Abstract: We compare duopoly competition with a regulated public monopoly in the health care insurance sector using the two-sided market approach. Health plans allow policyholders and physicians to interact. Policyholders have a preference for one of two health plans and value the diversity of physicians. Physicians value the number of policyholders because they are paid on a fee-for-service basis. This is a positive network externality. We find that the resulting Nash equilibria are explained by the two standard effects of product differentiation: the price competition effect and the market share effect, and by two opposing effects related to the network externality. We call these the positive earning effect and the negative spending effect. Overall the comparison between the two types of organizations shows that regulation is preferred when the physicians' market is not covered and competition is preferred when it is covered. But each time the choice is made at the expense of one type of agent.
    Keywords: Two-Sided Markets, Managed Care Competition, Network Effects, Product Differentiation, Hotelling, Public Policy
    JEL: C72 D21 D43 L11
    Date: 2013–03
  4. By: Katsuyoshi Nakazawa (University of Toyo)
    Abstract: This study considers market entry determinants for both for-profit and non-profit at-home longterm care providers in Japan. It examines market structure incentives and barriers to entry using a panel dataset of 48 Japanese municipalities for the 2003–2011 period. Estimation results show that forprofits and non-profits face different determinants of entry. Potential for-profit entrants are sensitive to profit considerations and therefore adapt to the market structure and clear barriers to entry. However, potential non-profits with preferential tax treatment and the constraint of non-distribution of profits enter disadvantaged municipalities. Both profits and non-profits have become integrated in Japanese at-home care markets.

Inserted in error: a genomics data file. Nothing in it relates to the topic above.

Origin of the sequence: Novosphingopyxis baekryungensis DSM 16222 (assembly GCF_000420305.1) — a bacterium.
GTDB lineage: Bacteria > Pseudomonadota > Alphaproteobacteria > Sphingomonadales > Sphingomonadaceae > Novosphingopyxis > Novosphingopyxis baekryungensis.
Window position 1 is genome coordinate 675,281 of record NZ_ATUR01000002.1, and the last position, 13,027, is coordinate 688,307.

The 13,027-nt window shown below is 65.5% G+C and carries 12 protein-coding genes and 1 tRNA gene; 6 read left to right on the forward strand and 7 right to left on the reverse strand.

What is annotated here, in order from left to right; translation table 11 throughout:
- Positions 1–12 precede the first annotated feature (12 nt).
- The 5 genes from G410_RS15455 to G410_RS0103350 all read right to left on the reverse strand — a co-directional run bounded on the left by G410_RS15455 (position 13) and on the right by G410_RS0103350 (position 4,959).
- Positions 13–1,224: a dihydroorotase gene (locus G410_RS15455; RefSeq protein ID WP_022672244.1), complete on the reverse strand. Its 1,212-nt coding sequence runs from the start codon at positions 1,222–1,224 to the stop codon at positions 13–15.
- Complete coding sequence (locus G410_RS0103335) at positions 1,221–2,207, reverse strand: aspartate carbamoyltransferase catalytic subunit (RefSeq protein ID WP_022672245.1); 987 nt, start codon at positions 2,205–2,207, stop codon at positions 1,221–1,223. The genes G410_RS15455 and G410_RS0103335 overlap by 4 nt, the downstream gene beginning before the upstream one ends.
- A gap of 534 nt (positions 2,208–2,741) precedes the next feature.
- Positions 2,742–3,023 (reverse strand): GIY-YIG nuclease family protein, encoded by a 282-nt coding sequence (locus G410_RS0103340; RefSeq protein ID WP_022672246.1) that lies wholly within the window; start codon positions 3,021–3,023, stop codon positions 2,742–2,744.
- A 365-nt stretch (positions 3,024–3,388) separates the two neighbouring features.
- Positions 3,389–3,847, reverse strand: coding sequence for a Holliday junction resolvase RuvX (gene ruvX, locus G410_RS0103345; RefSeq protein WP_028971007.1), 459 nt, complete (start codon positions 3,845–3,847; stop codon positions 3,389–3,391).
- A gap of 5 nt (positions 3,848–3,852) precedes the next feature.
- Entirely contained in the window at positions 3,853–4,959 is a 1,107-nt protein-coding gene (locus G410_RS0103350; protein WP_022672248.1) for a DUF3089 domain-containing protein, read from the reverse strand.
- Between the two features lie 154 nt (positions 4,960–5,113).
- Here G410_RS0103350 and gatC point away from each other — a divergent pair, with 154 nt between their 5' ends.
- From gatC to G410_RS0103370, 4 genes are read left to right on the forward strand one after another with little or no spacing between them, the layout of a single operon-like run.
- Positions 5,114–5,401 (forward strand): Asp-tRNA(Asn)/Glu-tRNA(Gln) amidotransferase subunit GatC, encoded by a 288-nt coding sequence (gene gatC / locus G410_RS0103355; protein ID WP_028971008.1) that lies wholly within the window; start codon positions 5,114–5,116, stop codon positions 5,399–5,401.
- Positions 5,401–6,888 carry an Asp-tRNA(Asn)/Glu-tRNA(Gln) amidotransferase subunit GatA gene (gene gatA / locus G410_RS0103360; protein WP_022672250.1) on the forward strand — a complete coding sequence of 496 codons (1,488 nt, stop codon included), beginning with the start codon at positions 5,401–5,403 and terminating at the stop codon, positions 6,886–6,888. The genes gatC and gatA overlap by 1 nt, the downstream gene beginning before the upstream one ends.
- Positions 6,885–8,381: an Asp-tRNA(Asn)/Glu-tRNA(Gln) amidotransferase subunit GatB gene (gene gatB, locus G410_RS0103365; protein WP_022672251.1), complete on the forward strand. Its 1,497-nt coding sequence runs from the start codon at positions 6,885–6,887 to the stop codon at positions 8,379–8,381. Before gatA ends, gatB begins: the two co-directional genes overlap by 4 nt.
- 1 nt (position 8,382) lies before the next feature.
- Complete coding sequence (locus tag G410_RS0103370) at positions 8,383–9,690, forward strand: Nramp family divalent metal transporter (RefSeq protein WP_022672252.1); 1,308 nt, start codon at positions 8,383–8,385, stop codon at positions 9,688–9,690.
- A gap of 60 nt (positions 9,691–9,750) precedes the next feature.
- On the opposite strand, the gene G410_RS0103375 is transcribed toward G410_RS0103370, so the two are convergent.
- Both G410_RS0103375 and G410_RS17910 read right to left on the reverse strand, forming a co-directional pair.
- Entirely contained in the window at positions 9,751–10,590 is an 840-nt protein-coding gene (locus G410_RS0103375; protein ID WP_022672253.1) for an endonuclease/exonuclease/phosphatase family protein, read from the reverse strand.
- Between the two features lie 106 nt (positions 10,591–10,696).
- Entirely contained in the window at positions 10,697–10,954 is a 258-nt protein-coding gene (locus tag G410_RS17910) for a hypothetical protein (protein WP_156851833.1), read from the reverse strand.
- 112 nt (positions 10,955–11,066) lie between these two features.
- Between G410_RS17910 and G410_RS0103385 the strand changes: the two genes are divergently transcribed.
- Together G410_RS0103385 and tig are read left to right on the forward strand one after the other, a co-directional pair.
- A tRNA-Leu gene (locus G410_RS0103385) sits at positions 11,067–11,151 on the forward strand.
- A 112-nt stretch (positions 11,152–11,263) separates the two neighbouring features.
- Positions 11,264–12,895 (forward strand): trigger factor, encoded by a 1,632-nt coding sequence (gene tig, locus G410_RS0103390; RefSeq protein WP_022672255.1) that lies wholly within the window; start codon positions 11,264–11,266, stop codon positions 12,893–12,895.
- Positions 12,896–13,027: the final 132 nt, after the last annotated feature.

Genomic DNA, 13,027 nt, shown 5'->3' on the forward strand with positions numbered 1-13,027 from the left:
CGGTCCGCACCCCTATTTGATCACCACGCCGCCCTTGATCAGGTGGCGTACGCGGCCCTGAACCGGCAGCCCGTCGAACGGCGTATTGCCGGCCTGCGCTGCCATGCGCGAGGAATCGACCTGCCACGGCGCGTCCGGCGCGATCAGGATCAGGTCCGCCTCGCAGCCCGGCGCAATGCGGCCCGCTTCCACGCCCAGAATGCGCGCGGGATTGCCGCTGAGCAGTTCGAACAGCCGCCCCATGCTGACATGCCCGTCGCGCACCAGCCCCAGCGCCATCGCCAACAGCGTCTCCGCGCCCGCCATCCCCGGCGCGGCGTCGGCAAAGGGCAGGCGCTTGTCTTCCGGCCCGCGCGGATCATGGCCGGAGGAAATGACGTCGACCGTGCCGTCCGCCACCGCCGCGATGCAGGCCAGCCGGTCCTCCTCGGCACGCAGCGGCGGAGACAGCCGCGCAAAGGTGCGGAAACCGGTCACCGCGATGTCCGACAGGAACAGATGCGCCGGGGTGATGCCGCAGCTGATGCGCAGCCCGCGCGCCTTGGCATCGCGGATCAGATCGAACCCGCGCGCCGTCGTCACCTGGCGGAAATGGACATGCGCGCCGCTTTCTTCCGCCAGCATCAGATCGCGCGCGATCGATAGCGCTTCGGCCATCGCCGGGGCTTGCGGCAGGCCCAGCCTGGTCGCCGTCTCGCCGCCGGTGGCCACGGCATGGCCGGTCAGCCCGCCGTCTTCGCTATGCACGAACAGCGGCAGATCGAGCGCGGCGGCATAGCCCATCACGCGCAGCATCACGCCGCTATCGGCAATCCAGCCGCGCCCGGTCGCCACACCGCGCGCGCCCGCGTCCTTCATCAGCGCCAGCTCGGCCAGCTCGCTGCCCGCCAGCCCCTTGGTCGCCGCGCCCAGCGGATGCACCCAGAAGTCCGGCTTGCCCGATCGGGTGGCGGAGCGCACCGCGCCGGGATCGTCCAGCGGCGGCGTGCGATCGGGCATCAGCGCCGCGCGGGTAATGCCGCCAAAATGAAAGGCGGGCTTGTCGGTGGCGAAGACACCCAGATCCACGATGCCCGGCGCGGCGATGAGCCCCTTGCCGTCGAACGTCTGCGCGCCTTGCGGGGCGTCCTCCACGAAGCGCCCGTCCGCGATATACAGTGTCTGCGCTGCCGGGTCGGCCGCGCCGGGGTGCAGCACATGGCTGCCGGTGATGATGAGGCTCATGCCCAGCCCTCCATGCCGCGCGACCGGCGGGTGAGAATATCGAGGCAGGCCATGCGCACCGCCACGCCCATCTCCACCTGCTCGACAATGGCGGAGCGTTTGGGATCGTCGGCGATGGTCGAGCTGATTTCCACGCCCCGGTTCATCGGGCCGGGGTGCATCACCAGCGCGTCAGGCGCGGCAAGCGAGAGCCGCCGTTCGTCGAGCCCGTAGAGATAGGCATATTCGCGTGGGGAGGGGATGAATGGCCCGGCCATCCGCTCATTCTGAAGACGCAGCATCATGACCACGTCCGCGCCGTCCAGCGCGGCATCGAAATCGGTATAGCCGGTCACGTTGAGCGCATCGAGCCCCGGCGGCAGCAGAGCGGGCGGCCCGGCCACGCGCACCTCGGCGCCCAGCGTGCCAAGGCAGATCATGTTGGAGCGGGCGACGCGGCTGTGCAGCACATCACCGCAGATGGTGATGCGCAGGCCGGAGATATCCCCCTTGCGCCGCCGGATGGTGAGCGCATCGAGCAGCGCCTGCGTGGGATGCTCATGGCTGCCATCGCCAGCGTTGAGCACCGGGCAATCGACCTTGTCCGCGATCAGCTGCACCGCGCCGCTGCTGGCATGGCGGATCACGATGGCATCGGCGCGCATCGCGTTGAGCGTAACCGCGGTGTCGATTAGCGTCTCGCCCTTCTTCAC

Keywords: Entry, For-profit, Non-profit, Long-term at-home care, SUR
    JEL: C33 L22 L33 R19
    Date: 2013
  5. By: Cawley, John (Cornell University); Avery, Rosemary (Cornell University); Eisenberg, Matthew (Carnegie Mellon University)
    Abstract: This paper is the first to estimate the impact of exposure to deceptive advertising on consumption of the advertised product and its substitutes. We study the market for over-the-counter (OTC) weight-loss products, a market in which deceptive advertising is rampant and products are generally ineffective with potentially serious side effects. We control for the targeting of ads using indicator variables for each unique magazine read and television show watched. Our estimates indicate that exposure to deceptive advertising is associated with a lower probability that women, and a higher probability that men, consume OTC weight loss products. We find evidence of spillovers; exposure to deceptive print ads is associated with a higher probability of dieting and exercising for both men and women. We also find evidence that better-educated individuals are more sophisticated consumers of advertising and use it to make more health-promoting decisions.
    Keywords: advertising, weight loss, obesity, deception, information, drugs, health
    JEL: I1 I18 M37 M38 D83
    Date: 2013–02